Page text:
National Development Minister Khaw Boon Wan clarified yesterday that he did not "jump the gun" in revealing interim findings by the National Parks Board (NParks) on the purchase of 26 Brompton foldable bicycles.
The purchase of the bicycles from the sole bidder for the tender had sparked criticism, with many people questioning the hefty $2,200 price tag per bicycle, as well as the timing and duration of the quotation period.
Last Tuesday, the NParks officer who oversaw the bicycles' procurement, Mr Bernard Lim, was suspended.
Noting that many Singaporeans had written to him to express concern over the issue, Mr Khaw blogged yesterday that the public has "a right to know" about updates on the case.
In a July 4 blog post, Mr Khaw had said he was satisfied with NParks' explanation that the bikes raised staff productivity, but noted that a better deal might have been possible if more vendors had participated in the tender.
"I thought that I should share this interim finding with the public, so long as what I disclosed did not affect the ongoing audit," he said yesterday.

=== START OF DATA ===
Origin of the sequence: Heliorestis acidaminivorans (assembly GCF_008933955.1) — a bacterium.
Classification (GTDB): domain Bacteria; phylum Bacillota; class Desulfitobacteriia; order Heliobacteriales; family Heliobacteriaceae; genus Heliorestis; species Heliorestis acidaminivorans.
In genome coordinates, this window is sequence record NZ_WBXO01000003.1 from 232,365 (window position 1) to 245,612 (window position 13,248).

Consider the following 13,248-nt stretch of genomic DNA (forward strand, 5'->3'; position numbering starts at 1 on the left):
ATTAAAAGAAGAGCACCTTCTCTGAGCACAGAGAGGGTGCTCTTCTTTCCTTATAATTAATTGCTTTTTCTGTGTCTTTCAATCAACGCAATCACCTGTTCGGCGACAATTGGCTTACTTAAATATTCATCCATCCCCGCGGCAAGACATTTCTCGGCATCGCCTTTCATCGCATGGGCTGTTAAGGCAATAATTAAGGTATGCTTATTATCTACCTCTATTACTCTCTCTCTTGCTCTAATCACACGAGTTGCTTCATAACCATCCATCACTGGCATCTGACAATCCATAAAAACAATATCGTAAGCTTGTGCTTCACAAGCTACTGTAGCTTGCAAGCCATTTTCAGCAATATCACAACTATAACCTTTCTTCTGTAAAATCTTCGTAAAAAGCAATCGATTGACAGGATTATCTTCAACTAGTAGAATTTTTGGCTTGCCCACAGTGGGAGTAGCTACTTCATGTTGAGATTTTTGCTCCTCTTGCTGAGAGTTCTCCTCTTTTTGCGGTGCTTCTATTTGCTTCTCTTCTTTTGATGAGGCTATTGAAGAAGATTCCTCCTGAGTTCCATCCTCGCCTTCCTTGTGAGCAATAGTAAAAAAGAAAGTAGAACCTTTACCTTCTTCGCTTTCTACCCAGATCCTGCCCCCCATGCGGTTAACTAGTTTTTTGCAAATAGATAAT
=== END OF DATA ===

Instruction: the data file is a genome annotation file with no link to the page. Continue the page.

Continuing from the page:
Based on an NParks report on the matter on June 30, Mr Khaw said he "had no reason to question the integrity" of the staff involved in the purchase. Still, he was "not happy with the procurement outcome".
To be thorough, he commissioned a Ministry of National Development (MND) internal- audit team on June 30 to work with NParks to "dig impartially and more thoroughly into the transaction".
Besides verifying if the procurement was conducted in a "fit and proper" manner, he also wanted to see if the episode would yield lessons to improve the procurement system, he said.
However, he did not mention MND's preliminary investigation findings in his July 4 blog post because he could not say much then, or even now, "as doing so will compromise investigations", Mr Khaw said.
After the audit was completed on July 20 and uncovered discrepancies which suggested a possibility of bias, the case was reported to the Corrupt Practices Investigation Bureau.
Mr Khaw said the matter was dealt with using "firm but measured action, balancing the resolute pursuit of justice with the need for fairness and due process".
He stressed that he does not condone wrongdoing, and would do his best to get to the bottom of matters within his purview. "Wrongdoers will be exposed and appropriately punished," he said.
"That was how I dealt with the National Kidney Foundation and Ren Ci incidents, when I was in the Ministry of Health. This is the same approach, now that I am in MND."
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